August 1963: On the last day of his trial, Ward is found dead at his London home having taken an overdose of sleeping pills.
December 1963: Keeler is found guilty of perjury in a related trial and imprisoned for nine months.
1989: The Profumo affair is made into a film called Scandal, starring John Hurt, Ian McKellen and Joanne Whalley.?
But Ms Keeler, whose other lovers have included A-Team actor George Peppard, legendary womaniser Warren Beatty and Prisoner of Zenda star Douglas Fairbanks Jr, said in an interview years later that the Establishment was far more interested in painting it as a sex scandal and chose to ignore whispered claims of a widespread spying network.
She said: 'I know the truth and it is far more shocking than what the public has been fed by the British Establishment. Sex was a game - spying was a serious business.
'Far better that the Establishment be caught with its pants down than involved in stealing secrets. That was the thinking.'
The consequences for the Tory party were catastrophic and Macmillan's Cabinet was shaken by the revelations.
Ms Keeler's other lovers have included A-Team actor George Peppard, legendary womaniser Warren Beatty and Prisoner of Zenda star Douglas Fairbanks Jr
The former glamour girl is pictured dressed down in jeans and a jumper in March 1989?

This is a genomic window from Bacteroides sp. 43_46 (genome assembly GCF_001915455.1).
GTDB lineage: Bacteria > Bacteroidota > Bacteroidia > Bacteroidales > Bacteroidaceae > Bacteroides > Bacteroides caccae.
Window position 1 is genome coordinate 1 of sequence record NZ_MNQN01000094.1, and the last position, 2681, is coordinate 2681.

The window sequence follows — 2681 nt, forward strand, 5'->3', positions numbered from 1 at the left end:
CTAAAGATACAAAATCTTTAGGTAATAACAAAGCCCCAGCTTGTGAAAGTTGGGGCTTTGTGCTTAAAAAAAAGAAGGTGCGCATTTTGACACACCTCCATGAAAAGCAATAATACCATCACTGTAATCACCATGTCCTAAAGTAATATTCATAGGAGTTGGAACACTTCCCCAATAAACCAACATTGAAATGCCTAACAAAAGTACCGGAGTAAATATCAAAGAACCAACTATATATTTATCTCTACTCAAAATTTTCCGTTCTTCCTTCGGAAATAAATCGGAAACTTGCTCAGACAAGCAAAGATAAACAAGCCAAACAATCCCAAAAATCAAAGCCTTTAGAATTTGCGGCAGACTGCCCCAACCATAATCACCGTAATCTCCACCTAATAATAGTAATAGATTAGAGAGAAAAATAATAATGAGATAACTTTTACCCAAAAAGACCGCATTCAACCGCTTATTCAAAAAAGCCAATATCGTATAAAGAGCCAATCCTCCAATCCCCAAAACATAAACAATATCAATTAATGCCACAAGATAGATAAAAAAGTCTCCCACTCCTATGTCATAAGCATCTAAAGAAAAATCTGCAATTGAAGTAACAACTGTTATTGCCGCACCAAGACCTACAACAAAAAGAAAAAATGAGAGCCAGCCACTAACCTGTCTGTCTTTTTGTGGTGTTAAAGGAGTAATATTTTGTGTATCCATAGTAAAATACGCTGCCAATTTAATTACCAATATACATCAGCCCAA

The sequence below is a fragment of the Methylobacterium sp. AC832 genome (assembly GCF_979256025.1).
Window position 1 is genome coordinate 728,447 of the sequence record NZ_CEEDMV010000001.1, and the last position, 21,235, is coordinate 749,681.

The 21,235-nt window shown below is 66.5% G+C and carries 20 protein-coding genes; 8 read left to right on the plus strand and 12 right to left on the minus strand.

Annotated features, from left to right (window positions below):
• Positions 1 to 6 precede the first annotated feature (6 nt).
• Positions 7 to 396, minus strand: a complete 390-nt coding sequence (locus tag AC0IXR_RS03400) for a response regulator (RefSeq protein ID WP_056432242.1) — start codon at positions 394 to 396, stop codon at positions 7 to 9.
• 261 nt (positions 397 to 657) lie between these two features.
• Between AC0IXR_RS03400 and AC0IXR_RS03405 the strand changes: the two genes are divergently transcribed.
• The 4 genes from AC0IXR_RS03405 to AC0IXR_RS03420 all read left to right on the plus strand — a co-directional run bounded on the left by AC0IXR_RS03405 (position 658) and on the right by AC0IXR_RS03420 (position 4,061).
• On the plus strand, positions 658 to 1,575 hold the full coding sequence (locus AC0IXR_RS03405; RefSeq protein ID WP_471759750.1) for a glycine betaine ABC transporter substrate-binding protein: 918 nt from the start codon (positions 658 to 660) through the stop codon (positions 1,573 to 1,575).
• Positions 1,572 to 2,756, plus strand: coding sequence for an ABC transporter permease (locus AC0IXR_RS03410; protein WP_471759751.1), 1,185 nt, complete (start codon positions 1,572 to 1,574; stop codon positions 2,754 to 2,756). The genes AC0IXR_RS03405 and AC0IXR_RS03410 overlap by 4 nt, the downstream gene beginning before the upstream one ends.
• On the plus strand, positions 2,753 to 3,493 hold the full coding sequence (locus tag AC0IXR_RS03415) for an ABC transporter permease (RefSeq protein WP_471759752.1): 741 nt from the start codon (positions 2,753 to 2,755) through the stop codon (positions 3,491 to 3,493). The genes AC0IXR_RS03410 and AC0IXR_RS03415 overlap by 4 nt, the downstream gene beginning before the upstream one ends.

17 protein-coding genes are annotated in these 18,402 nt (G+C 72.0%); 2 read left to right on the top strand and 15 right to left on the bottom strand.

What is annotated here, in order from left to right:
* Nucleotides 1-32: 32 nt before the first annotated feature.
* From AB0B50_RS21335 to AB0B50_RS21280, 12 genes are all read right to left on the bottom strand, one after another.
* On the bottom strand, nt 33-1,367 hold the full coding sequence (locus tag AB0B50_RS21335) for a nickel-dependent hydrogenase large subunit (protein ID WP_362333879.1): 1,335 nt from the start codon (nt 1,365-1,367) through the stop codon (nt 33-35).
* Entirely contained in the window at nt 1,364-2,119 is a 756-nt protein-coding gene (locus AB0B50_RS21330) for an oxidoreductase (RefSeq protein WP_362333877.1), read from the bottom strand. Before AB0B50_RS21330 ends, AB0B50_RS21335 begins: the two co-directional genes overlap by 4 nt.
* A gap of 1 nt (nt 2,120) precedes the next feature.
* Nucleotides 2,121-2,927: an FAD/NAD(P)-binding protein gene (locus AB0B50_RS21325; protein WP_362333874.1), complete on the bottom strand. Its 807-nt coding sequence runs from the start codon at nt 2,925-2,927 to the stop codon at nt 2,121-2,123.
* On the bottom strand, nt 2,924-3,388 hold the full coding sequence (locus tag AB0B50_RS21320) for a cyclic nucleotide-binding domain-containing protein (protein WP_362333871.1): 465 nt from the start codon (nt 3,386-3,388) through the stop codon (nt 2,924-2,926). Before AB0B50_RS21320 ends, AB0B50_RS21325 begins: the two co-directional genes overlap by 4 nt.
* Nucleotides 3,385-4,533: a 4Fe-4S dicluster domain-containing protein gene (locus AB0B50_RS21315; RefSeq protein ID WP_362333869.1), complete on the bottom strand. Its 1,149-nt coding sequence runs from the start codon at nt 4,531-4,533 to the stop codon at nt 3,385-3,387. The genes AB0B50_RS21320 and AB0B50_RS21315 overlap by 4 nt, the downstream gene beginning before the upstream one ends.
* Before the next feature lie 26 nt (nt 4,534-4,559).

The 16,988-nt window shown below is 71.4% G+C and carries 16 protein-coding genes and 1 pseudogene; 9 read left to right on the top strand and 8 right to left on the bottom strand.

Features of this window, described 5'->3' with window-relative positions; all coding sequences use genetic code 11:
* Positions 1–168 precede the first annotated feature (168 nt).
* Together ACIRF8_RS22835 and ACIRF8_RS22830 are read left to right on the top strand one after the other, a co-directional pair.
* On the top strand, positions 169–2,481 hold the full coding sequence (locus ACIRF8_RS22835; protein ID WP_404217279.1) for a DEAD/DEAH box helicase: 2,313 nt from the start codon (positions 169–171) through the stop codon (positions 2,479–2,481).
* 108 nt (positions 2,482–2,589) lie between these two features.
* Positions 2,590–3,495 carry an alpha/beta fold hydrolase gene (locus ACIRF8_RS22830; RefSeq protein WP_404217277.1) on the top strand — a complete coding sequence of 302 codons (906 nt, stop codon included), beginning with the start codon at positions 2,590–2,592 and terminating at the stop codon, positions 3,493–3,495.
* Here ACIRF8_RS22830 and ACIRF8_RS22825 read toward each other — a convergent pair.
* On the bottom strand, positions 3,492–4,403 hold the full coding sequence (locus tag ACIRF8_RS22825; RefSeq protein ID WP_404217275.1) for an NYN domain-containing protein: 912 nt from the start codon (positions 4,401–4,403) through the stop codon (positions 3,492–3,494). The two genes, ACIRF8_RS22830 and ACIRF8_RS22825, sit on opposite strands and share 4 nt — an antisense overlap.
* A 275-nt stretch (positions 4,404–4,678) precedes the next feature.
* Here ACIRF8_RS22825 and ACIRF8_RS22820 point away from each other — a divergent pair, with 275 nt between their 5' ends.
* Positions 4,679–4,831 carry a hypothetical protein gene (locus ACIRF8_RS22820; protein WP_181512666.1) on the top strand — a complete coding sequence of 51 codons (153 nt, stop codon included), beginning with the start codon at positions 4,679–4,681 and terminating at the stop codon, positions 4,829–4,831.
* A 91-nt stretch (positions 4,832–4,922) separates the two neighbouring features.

Dr Stephen Ward is pictured leaving court in 1963 after he introduced Keeler to Profum
The Daily Mail front page from the day that Profumo quit the Cabinet?
Tales of organised orgies followed, including whipping parties at a house in Mayfair where, it was said, one of the guests became over-excited and died of a heart attack.
Lord Denning released the government's official report on September 25, 1963, and the Prime Minister stepped down due to ill-health not long after. The Tories were then voted out the following year.
In December 1962, the police were called to Ward's home when another of Christine's ex-lovers, -Johnny Edgecombe, fired shots at the lock while she and showgirl friend Mandy Rice-Davies cowered inside.
Ms Keeler was hounded by the media when the Profumo Affair began, she is pictured being photographed outside her home in Linhope Street, central London